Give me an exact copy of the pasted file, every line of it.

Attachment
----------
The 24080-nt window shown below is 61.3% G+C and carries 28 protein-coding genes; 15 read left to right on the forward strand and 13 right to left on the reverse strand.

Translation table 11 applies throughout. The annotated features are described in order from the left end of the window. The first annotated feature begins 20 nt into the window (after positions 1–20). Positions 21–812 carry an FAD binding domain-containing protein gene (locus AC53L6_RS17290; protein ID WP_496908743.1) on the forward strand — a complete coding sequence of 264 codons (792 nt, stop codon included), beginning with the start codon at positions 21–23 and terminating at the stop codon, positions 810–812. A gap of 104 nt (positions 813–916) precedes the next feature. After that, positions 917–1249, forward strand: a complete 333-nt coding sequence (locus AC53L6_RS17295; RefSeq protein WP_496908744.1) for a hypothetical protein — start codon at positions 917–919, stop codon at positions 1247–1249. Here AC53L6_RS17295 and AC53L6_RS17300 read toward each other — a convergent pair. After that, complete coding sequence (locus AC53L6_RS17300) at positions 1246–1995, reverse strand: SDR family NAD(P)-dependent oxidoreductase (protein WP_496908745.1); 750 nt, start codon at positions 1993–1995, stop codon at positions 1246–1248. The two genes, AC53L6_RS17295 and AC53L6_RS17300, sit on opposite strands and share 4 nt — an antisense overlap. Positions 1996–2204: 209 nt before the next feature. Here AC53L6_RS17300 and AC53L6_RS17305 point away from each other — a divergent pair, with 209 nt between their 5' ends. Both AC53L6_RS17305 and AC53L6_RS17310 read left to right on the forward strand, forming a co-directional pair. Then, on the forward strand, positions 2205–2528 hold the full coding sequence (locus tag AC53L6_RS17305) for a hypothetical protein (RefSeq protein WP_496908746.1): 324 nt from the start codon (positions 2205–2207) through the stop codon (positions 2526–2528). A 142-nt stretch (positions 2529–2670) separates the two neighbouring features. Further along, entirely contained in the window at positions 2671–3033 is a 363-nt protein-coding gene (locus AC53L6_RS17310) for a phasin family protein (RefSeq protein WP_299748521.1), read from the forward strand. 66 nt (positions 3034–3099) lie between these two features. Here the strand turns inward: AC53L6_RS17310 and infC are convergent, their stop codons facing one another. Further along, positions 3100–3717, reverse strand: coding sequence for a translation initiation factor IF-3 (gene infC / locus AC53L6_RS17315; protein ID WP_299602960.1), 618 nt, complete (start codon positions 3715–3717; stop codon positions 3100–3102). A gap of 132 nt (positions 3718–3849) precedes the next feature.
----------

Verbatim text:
The 24080-nt window shown below is 61.3% G+C and carries 28 protein-coding genes; 15 read left to right on the forward strand and 13 right to left on the reverse strand.

Translation table 11 applies throughout. The annotated features are described in order from the left end of the window. The first annotated feature begins 20 nt into the window (after positions 1–20). Positions 21–812 carry an FAD binding domain-containing protein gene (locus AC53L6_RS17290; protein ID WP_496908743.1) on the forward strand — a complete coding sequence of 264 codons (792 nt, stop codon included), beginning with the start codon at positions 21–23 and terminating at the stop codon, positions 810–812. A gap of 104 nt (positions 813–916) precedes the next feature. After that, positions 917–1249, forward strand: a complete 333-nt coding sequence (locus AC53L6_RS17295; RefSeq protein WP_496908744.1) for a hypothetical protein — start codon at positions 917–919, stop codon at positions 1247–1249. Here AC53L6_RS17295 and AC53L6_RS17300 read toward each other — a convergent pair. After that, complete coding sequence (locus AC53L6_RS17300) at positions 1246–1995, reverse strand: SDR family NAD(P)-dependent oxidoreductase (protein WP_496908745.1); 750 nt, start codon at positions 1993–1995, stop codon at positions 1246–1248. The two genes, AC53L6_RS17295 and AC53L6_RS17300, sit on opposite strands and share 4 nt — an antisense overlap. Positions 1996–2204: 209 nt before the next feature. Here AC53L6_RS17300 and AC53L6_RS17305 point away from each other — a divergent pair, with 209 nt between their 5' ends. Both AC53L6_RS17305 and AC53L6_RS17310 read left to right on the forward strand, forming a co-directional pair. Then, on the forward strand, positions 2205–2528 hold the full coding sequence (locus tag AC53L6_RS17305) for a hypothetical protein (RefSeq protein WP_496908746.1): 324 nt from the start codon (positions 2205–2207) through the stop codon (positions 2526–2528). A 142-nt stretch (positions 2529–2670) separates the two neighbouring features. Further along, entirely contained in the window at positions 2671–3033 is a 363-nt protein-coding gene (locus AC53L6_RS17310) for a phasin family protein (RefSeq protein WP_299748521.1), read from the forward strand. 66 nt (positions 3034–3099) lie between these two features. Here the strand turns inward: AC53L6_RS17310 and infC are convergent, their stop codons facing one another. Further along, positions 3100–3717, reverse strand: coding sequence for a translation initiation factor IF-3 (gene infC / locus AC53L6_RS17315; protein ID WP_299602960.1), 618 nt, complete (start codon positions 3715–3717; stop codon positions 3100–3102). A gap of 132 nt (positions 3718–3849) precedes the next feature.